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01 Dec 2021

'Supply has not caught up' - Expert warns of rising fuel costs

'Supply has not caught up' - Expert warns of rising fuel costs

With a recent rise in demand, supply from the oil producing countries has not been able to keep up and this could take time.

Fuel prices have continued to rise in recent weeks, with prices of more than €1.70 per litre for petrol and €1.60 for diesel in some petrol stations across the country.

This is the highest fuel prices have been in almost a decade and is largely associated with a global shortage of supply with the Covid-19 pandemic affecting both supply and demand..

With a recent rise in demand, supply from the oil producing countries has not been able to keep up and this could take time.

In addition, Government tax increases in the recent budget of two cent on a litre of petrol and 2.5 cent on a litre of diesel, in addition to continued carbon taxes, are feeding into the price consumers are paying for petrol, diesel and home heating oil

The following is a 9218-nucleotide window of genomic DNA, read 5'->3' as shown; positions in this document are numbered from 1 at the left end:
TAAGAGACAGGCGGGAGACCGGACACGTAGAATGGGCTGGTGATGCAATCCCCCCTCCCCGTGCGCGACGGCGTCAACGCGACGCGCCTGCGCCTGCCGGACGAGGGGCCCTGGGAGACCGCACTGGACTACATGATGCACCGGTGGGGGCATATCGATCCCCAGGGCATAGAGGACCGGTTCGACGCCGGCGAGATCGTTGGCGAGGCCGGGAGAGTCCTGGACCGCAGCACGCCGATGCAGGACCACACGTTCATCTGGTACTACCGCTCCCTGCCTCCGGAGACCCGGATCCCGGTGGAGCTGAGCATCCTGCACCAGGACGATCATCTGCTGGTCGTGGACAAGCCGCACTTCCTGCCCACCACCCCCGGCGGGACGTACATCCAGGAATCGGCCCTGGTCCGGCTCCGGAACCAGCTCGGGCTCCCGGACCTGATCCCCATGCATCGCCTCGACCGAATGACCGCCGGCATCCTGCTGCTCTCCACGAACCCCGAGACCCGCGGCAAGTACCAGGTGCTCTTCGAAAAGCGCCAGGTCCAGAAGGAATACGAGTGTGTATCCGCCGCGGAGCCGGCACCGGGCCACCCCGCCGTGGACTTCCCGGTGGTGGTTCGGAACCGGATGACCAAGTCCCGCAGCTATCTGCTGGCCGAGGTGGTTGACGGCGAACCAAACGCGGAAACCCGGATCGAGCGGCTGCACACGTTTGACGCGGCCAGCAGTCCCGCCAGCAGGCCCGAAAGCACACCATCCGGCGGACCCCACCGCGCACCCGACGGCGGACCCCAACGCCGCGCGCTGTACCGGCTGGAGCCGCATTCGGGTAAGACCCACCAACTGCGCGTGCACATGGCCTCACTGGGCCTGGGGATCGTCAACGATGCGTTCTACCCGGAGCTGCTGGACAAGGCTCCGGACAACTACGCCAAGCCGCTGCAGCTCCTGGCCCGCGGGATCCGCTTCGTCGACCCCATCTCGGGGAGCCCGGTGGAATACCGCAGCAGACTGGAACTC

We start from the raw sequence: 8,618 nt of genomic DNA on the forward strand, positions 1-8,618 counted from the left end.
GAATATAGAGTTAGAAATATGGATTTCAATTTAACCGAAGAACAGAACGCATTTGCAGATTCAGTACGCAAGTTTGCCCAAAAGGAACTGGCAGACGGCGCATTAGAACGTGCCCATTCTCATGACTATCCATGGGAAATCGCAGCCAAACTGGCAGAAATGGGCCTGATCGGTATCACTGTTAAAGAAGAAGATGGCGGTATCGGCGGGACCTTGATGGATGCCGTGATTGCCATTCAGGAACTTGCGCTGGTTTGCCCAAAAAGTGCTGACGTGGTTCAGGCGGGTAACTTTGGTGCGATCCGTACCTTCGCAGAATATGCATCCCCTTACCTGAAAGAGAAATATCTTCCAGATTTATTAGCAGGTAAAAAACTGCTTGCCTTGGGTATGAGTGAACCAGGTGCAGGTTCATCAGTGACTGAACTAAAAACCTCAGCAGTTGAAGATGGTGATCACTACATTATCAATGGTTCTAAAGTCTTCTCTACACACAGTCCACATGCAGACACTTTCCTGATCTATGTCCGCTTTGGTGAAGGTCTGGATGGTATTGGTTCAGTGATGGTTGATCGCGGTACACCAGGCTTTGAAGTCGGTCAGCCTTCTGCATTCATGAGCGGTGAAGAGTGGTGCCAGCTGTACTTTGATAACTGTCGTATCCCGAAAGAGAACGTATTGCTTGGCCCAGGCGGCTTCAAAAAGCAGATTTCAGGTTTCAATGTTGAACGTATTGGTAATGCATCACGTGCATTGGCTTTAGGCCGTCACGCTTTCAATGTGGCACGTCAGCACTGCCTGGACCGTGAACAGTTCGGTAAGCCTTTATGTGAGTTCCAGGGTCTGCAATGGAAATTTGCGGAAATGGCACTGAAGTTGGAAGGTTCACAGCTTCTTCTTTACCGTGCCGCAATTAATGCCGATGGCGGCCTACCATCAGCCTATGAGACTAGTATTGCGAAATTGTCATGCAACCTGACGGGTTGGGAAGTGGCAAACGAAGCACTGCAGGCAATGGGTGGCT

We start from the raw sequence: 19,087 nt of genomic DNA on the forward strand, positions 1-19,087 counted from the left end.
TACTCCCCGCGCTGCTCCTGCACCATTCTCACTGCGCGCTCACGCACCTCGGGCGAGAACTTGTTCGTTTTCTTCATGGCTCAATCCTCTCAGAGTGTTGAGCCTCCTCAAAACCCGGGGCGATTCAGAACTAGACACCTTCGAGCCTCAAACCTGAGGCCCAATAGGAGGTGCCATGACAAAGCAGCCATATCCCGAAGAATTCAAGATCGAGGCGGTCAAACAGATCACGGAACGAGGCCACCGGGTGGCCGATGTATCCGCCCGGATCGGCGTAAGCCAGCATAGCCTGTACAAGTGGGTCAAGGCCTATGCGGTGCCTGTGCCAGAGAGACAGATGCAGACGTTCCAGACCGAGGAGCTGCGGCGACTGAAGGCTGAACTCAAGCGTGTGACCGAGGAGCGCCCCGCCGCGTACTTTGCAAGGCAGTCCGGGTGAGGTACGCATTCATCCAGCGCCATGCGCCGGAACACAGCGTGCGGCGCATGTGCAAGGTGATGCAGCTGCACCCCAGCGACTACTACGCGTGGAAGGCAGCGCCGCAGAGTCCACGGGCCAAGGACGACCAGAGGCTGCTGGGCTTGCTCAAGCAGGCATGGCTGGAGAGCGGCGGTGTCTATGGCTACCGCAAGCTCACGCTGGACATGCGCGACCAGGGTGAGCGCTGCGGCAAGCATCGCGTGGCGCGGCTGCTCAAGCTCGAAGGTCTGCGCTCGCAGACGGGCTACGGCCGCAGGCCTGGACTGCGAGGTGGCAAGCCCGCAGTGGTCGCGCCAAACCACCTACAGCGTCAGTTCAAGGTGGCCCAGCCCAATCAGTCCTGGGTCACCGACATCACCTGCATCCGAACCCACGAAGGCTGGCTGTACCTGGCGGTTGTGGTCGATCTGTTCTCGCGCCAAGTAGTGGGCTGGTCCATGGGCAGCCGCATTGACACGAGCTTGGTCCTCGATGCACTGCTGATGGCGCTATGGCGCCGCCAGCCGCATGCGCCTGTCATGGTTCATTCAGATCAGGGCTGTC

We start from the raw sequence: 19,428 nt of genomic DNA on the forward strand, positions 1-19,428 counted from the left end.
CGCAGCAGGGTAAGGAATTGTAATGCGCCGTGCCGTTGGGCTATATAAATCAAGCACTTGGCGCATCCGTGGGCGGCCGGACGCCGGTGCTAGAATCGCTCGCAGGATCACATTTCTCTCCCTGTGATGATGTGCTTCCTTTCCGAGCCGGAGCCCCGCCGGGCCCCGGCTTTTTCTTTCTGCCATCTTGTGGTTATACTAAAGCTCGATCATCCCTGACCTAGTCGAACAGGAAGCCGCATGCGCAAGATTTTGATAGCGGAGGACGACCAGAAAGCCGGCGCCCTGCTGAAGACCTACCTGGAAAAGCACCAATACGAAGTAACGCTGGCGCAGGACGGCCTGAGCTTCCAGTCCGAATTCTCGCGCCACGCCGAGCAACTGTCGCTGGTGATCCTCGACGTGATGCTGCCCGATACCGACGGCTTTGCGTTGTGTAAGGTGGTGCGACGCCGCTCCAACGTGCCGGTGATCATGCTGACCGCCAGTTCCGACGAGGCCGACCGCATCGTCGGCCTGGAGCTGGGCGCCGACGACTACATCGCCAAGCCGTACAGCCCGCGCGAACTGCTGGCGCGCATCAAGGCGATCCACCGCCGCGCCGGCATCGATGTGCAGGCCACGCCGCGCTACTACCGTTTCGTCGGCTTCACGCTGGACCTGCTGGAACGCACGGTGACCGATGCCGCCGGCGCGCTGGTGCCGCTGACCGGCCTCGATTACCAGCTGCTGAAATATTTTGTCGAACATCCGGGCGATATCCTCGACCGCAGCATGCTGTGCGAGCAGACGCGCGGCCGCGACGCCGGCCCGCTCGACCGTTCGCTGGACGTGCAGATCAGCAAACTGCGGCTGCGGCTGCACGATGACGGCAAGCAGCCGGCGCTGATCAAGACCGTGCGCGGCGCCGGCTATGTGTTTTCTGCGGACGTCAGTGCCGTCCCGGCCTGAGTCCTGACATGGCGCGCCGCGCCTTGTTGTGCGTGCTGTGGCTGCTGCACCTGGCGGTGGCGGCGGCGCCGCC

Anna Cullen from AA Ireland has been monitoring the price of petrol and diesel at the pumps in the past number of months and noted there has been a steady rise of about one cent per litre a week, and it appears this will continue in the short term.

Speaking on Today with Claire Byrne she said:

"Demand for oil dropped considerably during the Covid pandemic, which had a devastating impact on oil production as demand for the product dropped, and so consequently did supply.

"But now as society is back up and running, and traffic levels are almost back up to pre-pandemic levels, demand is back up and steadily growing, but supply has not caught up.

"The average price of a litre of petrol across the country is now just over €1.64.6 and diesel €156.6.

"At some pumps, petrol is over €1.70 a litre, prices not seen since 2012. Back in that year prices were very high, but did not rise over €1.70 a litre and they are over that level now," Ms Cullen added.

The Organisation of the Petroleum Exporting Countries (OPEC) has released an outlook report on supply, which said that global oil supplies would exceed 2019 levels but not until 2023.

Supply will continue to rise until it plateaus, according to a long forecast up to 2035.

In the short term, a rise in prices is likely for consumers as this shortage of supply continues across the world.

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